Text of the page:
Like any new technology, there are some problems. Chief among them is that the bandwidth issues of the Web are compounded by the interactive and feature-rich content of Channels. Like many Web Watchers, I have experimented with various Channel subscriptions, looking for value. However, lengthy delays and technical glitches have taxed my patience to such a degree that I am no longer willing to continue to subscribe (at least in their current incarnations). No doubt as technology solutions continue to push the envelope of bandwidth availability, this major issue will be solved, or at least mitigated.
Another complaint is that the developers of content are supporting their work financially by selling advertising (or using the Channel to deliver advertising for their own products and services). The result is that Channel content is often clouded by commercial messages. Now, I am a supporter of commerce in general, and Internet Commerce in particular, but even I dislike trying to read information content while enduring constant commercial interruptions.
The beauty of the Internet is that by providing people with valuable and useful content, you create the goodwill and sales opportunity that in the offline world you typically secure via straightforward advertising, in other words, where image, not information, is the perceived value. I personally find the mixing in of traditional advertising with Internet content to be disturbing and counterproductive.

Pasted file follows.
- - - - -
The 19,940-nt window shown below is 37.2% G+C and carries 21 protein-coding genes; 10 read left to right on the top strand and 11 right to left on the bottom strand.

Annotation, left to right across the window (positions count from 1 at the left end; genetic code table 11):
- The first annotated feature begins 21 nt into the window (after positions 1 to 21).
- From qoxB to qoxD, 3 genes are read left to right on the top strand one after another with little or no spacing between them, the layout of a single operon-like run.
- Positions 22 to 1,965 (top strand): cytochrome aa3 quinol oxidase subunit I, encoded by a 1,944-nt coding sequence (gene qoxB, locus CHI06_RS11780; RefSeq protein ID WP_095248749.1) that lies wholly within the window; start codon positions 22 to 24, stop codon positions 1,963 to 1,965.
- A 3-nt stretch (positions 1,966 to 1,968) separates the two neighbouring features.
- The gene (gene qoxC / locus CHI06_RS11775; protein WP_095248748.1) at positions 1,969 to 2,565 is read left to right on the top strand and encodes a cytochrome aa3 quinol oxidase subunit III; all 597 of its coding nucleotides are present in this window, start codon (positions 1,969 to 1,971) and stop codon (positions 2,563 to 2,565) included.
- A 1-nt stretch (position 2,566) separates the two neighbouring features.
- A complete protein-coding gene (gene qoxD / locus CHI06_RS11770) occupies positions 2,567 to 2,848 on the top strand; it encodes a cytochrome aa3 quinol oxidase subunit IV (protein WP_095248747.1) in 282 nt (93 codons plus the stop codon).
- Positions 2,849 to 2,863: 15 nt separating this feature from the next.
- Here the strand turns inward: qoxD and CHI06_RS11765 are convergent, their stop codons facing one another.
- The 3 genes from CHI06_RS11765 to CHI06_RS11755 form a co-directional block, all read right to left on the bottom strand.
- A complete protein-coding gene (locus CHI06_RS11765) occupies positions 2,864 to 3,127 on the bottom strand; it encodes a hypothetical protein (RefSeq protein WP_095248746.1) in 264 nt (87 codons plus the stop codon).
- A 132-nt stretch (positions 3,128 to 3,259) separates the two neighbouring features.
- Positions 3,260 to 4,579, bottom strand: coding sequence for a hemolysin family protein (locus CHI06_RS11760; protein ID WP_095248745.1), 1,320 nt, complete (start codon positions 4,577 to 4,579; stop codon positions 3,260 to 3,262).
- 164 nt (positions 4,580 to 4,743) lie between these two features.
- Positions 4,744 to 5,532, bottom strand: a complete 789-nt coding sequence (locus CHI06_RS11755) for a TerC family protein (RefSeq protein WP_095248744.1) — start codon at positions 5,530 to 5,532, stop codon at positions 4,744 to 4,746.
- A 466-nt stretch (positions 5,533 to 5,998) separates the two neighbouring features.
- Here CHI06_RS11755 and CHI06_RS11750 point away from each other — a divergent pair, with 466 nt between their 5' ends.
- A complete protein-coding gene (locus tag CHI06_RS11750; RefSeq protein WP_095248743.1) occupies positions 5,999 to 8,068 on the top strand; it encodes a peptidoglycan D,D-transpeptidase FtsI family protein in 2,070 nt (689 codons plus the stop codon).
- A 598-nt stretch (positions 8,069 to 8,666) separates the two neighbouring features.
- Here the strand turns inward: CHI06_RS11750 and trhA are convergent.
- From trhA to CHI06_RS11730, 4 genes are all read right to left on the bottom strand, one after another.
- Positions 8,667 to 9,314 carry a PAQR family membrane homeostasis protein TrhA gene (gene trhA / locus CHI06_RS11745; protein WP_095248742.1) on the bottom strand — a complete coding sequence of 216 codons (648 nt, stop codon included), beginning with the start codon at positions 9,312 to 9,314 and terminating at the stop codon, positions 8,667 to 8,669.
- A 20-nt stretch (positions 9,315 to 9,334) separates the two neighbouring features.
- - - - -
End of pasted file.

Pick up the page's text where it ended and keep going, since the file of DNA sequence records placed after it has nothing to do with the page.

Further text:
An example of this problem is Pointcast Network. This Channel provider, one of the earliest channel broadcasters, provides a wealth of news, stock data, sports and popular culture information. However, to support their service, they sell animated advertising banners that compete directly and constantly with the channel screen. It turns out that it is very difficult to read a static news story when dancing, multi-colored sprites are appearing and disappearing in close proximity to the story! After several headache inducing attempts to use this service, I regretfully had to unsubscribe. The advertising was taking precedence over the content - and on the Internet, this is a definite violation of the basic premise.
Push Technology has great potential to deliver high quality real-time content to users across a wide spectrum of interests. The trick will be to make this model of information delivery self-supporting without subverting the value of the content through obtrusive advertising. I have confidence that this delivery concept will be self-correcting: simply put, a lack of subscribers will dictate necessary revision to the model until such time as it evolves into something more useful, or dies out entirely.
For now, if you are contemplating offering Channel content, consider whether you can support it without blurring your message with extensive advertising. If not, you might want to hold off until the technology matures. On the flip side, if you are considering advertising on someone else's channel, examine carefully how the Channel provider is displaying the advertising. Ask yourself whether you will be creating more ill will than good, considering the attitudes of Internet Citizens. Don't discount the model out of hand, but evaluate it thoroughly before committing full resources.
Article by Kevin Bramlett. Find out how you can get a FREE Internet Business Video by visiting http://www.WorldWideGuide.com.
Tags: E-commerce and Internet